No surprises about what we're having for Christmas lunch this year. Last year was a pork shoulder, so slowly cooked and caramelised you didn't need a knife to cut it. But variety is the spice of life and I do believe, if my rolling menu and memory are correct, that this year we are up to goose. Again.
Just checking my memory: 2007 was a pig on the rotisserie, 2008 a roast goose, 2009 pig and goose (awesome), 2010 turducken (won't go there again, it's like you are going against God's work), 2011 my deconstructed lunch of confit goose legs and sous vide breast (more work but you do get the entire bird right), and last year pig shoulder with brown sugar glaze. So yep, it's definitely goose this year.
I have two male geese, newly bachelorised after they drowned the only female in an afternoon of watery passion when they forgot the one key to survival - a female. Unless you happen to be a fungus. This pair of less than intelligent ganders have spent the past two months blaming me for their loss (even though, as you know, I tried to revive the goose), constantly trying to peck me and the family. I could quite easily take to them with an axe if it wasn't for the fact that they would be as tough as boots.
So I need to get myself a young goose for Christmas lunch and, as always, I have ordered one from my favourite butcher, Gino D'Ambrosio. Getting the order in saves the disappointment of ending up with that driest and blandest of festive meat, turkey.
I'm still not entirely committed to the archetypal roast Christmas lunch, especially since this year our holiday destination is the far north coast, near Byron Bay, where it's pretty well guaranteed to be hot and sandy. But my parents and parents-in-law firmly believe that anything less than a roast served at 40C is just short of blasphemy, so I'm packing all the gadgets seeing as the beach house might not carry the full armoury of pots and pans needed to get this right.
A Spanish paella is high on my list of things to make this summer. It takes some organising. You need proper rice - I try to use bomba but any short grain rice will do, a couple of packs of saffron, good olive oil and a good range of cured meats such as chorizo, morcilla and jamon.
There is nothing particularly tricky about making the dish. A paella pan will give you the right balance of area versus depth - this ratio is key to a good paella, allowing the rice to cook in the allotted time, about 20 minutes without being stirred, and providing enough heat to cook the ingredients on top - clams and mussels need enough heat to open, crustaceans enough to steam perfectly. But you can just use a frypan.
It is said that a good paella will have a nice crust on the bottom, not burnt but very crispy. The pan should be rotated every few minutes to redistribute the heat but otherwise no disturbing the rice on its way to gloriousness.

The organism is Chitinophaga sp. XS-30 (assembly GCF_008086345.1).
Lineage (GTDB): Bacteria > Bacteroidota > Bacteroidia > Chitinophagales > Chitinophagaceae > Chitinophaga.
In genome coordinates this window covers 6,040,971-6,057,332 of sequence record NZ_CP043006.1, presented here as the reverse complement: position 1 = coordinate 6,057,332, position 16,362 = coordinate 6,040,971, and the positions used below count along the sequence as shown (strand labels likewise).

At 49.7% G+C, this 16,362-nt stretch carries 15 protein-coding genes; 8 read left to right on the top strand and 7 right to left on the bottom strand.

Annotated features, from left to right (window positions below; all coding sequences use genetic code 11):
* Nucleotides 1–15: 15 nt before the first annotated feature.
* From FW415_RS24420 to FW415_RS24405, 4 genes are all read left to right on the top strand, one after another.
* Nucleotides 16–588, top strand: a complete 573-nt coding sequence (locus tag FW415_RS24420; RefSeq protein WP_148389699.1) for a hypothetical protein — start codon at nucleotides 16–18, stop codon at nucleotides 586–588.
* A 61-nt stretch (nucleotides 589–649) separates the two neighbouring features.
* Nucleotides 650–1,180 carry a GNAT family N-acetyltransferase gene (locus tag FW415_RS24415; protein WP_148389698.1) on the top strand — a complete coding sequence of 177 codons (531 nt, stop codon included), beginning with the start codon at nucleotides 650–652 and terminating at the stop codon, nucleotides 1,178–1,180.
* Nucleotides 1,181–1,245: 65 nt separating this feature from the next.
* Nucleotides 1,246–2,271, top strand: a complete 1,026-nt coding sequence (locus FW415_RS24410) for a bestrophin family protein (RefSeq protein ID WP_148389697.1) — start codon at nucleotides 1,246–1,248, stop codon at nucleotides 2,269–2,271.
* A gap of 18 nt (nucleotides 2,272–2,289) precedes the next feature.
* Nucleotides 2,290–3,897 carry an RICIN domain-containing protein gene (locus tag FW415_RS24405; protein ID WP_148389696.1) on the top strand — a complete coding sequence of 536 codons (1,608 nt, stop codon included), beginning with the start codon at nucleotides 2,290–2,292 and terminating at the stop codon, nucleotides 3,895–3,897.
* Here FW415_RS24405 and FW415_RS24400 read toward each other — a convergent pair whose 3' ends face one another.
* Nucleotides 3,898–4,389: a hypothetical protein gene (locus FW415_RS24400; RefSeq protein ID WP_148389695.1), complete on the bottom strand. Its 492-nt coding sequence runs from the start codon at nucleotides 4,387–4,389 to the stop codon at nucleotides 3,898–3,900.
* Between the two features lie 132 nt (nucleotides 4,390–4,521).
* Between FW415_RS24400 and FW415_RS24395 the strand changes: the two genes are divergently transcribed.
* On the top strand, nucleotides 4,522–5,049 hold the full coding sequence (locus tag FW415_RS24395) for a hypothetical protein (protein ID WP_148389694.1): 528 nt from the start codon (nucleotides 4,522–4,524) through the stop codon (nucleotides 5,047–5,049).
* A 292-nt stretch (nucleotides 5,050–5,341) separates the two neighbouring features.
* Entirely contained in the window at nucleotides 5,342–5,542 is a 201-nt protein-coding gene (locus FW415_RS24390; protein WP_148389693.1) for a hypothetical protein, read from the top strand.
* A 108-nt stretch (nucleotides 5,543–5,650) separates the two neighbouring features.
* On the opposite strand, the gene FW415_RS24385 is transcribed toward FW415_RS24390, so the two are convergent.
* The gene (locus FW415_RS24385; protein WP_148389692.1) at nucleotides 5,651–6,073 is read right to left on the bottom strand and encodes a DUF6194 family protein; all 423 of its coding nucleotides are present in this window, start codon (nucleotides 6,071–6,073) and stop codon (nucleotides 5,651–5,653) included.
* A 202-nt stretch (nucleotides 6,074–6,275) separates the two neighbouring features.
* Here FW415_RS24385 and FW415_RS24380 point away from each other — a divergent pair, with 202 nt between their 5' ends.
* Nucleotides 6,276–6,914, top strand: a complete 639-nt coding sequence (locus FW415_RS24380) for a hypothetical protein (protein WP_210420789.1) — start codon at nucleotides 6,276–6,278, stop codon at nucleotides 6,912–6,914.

The only essential ingredient, other than the rice and saffron, is a well-made stock, from vegetables, chicken, seafood or even a ham made with a jamon bone if you are feeling adventurous. You group them to add at the right point so everything is perfectly cooked at the end.
Aromatic vegetables such as onion, celery, and garlic go in first, sauteed in olive oil, then any meat that needs time to cook: ham, chicken, rabbit, sausage. After this, the rice, saffron, wine and stock is added, then the rest at the right time, finishing with herbs.
Tradition would have this as a Sunday lunch in Valencia, but if you think about it, holidays are like a string of Sundays - hanging out, eating well with family and friends, good booze and a siesta.
Feeds about 12 hungry people
1 big slurp olive oil
12 chicken wings, tips discarded, cut into two sections (or a rabbit broken down)
2 large red onions, diced
2 stalks celery
4-5 garlic cloves, chopped
2 medium to hot chorizo, diced
up to 1 tbsp smoked paprika
1.5kg bomba or calaspara rice
a big pinch saffron threads, soaked in warm water for an hour
2-3 fresh bay leaves
2 cups of white wine
about 2½ litres stock
1 can cherry tomatoes, smashed up a bit
2 morcilla (blood sausages), optional, peeled and mashed into olive oil
1kg firm fish, cut into chunks: monkfish, snapper, ling
1kg pot-ready clams
1kg mussels, cleaned
green vegetables - broccolini, asparagus, peas, etc
1 red and 1 yellow capsicum, roasted, peeled and diced
1 large calamari, prepared as below
fresh herbs - a mix of parsley, basil, oregano
salt and pepper
Get the pan hot and add some oil, then fry the chicken wings. Remove, then saute the onions, celery and garlic until starting to soften. Add the chorizo and give it a little sizzle time, then top up the oil and add the paprika and rice. Cook a little to coat the grains. Deglaze with wine, adding the saffron and soaking liquid. Add the stock, bay leaves, tomatoes and blood sausage. Add back the seared chicken wings. Season with salt and pepper.
Now don't stir the rice, just turn the pan 90 degrees every few minutes. You don't want the rice boiling hard, but there should be a good agitation going on. Add the fish at the 10-minute mark, the clams and mussels after another five (push them into the bubbling rice so they're not buried totally), along with the greens. With a minute or two to go, add the calamari, capsicum and herbs.
Serve from the pan at the table.
Use the largest calamari you can find (avoid baby calamari; they're boring). Pull out the tentacles with the innards and cut off. Discard the innards. Chop up the tentacles; you can add these to the pot a little earlier as they take more heat. Pull off the wings, cut the hood down the centre to open up, clean and pull the skin off the outside. Score the outside of the hood with a sharp knife and cut into 30mm squares.
Bryan Martin is winemaker at Ravensworth and Clonakilla.